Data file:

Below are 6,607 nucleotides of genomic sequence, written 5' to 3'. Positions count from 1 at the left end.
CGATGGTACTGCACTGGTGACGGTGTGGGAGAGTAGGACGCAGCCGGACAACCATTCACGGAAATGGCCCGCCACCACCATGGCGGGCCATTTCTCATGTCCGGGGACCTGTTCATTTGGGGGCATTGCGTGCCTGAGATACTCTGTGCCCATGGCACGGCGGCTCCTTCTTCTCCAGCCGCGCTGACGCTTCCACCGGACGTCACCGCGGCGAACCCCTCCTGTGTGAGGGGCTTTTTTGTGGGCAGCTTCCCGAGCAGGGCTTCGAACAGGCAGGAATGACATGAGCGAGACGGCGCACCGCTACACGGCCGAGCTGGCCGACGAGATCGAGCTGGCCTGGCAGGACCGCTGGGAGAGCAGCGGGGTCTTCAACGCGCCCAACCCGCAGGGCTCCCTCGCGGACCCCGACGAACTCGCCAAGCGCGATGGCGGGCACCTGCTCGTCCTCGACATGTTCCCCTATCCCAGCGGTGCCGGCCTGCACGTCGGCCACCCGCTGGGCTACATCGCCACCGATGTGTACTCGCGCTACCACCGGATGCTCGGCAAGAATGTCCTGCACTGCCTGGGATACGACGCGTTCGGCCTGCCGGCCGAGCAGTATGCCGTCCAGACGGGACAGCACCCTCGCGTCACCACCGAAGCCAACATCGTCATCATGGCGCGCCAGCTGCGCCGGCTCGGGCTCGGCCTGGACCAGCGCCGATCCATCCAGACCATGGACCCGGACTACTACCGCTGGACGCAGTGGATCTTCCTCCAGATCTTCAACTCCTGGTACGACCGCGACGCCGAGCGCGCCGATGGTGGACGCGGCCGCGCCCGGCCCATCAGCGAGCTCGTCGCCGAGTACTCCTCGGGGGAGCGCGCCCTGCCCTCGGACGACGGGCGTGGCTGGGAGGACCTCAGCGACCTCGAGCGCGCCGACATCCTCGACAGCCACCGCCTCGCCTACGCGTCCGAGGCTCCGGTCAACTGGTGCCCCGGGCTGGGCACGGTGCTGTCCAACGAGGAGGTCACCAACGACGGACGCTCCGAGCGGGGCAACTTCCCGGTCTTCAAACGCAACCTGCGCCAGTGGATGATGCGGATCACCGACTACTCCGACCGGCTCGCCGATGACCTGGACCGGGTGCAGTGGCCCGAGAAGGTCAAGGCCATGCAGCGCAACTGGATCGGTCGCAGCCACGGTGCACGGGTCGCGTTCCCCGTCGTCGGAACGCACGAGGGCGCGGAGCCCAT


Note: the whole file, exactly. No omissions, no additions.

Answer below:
Below are 6,607 nucleotides of genomic sequence, written 5' to 3'. Positions count from 1 at the left end.
CGATGGTACTGCACTGGTGACGGTGTGGGAGAGTAGGACGCAGCCGGACAACCATTCACGGAAATGGCCCGCCACCACCATGGCGGGCCATTTCTCATGTCCGGGGACCTGTTCATTTGGGGGCATTGCGTGCCTGAGATACTCTGTGCCCATGGCACGGCGGCTCCTTCTTCTCCAGCCGCGCTGACGCTTCCACCGGACGTCACCGCGGCGAACCCCTCCTGTGTGAGGGGCTTTTTTGTGGGCAGCTTCCCGAGCAGGGCTTCGAACAGGCAGGAATGACATGAGCGAGACGGCGCACCGCTACACGGCCGAGCTGGCCGACGAGATCGAGCTGGCCTGGCAGGACCGCTGGGAGAGCAGCGGGGTCTTCAACGCGCCCAACCCGCAGGGCTCCCTCGCGGACCCCGACGAACTCGCCAAGCGCGATGGCGGGCACCTGCTCGTCCTCGACATGTTCCCCTATCCCAGCGGTGCCGGCCTGCACGTCGGCCACCCGCTGGGCTACATCGCCACCGATGTGTACTCGCGCTACCACCGGATGCTCGGCAAGAATGTCCTGCACTGCCTGGGATACGACGCGTTCGGCCTGCCGGCCGAGCAGTATGCCGTCCAGACGGGACAGCACCCTCGCGTCACCACCGAAGCCAACATCGTCATCATGGCGCGCCAGCTGCGCCGGCTCGGGCTCGGCCTGGACCAGCGCCGATCCATCCAGACCATGGACCCGGACTACTACCGCTGGACGCAGTGGATCTTCCTCCAGATCTTCAACTCCTGGTACGACCGCGACGCCGAGCGCGCCGATGGTGGACGCGGCCGCGCCCGGCCCATCAGCGAGCTCGTCGCCGAGTACTCCTCGGGGGAGCGCGCCCTGCCCTCGGACGACGGGCGTGGCTGGGAGGACCTCAGCGACCTCGAGCGCGCCGACATCCTCGACAGCCACCGCCTCGCCTACGCGTCCGAGGCTCCGGTCAACTGGTGCCCCGGGCTGGGCACGGTGCTGTCCAACGAGGAGGTCACCAACGACGGACGCTCCGAGCGGGGCAACTTCCCGGTCTTCAAACGCAACCTGCGCCAGTGGATGATGCGGATCACCGACTACTCCGACCGGCTCGCCGATGACCTGGACCGGGTGCAGTGGCCCGAGAAGGTCAAGGCCATGCAGCGCAACTGGATCGGTCGCAGCCACGGTGCACGGGTCGCGTTCCCCGTCGTCGGAACGCACGAGGGCGCGGAGCCCAT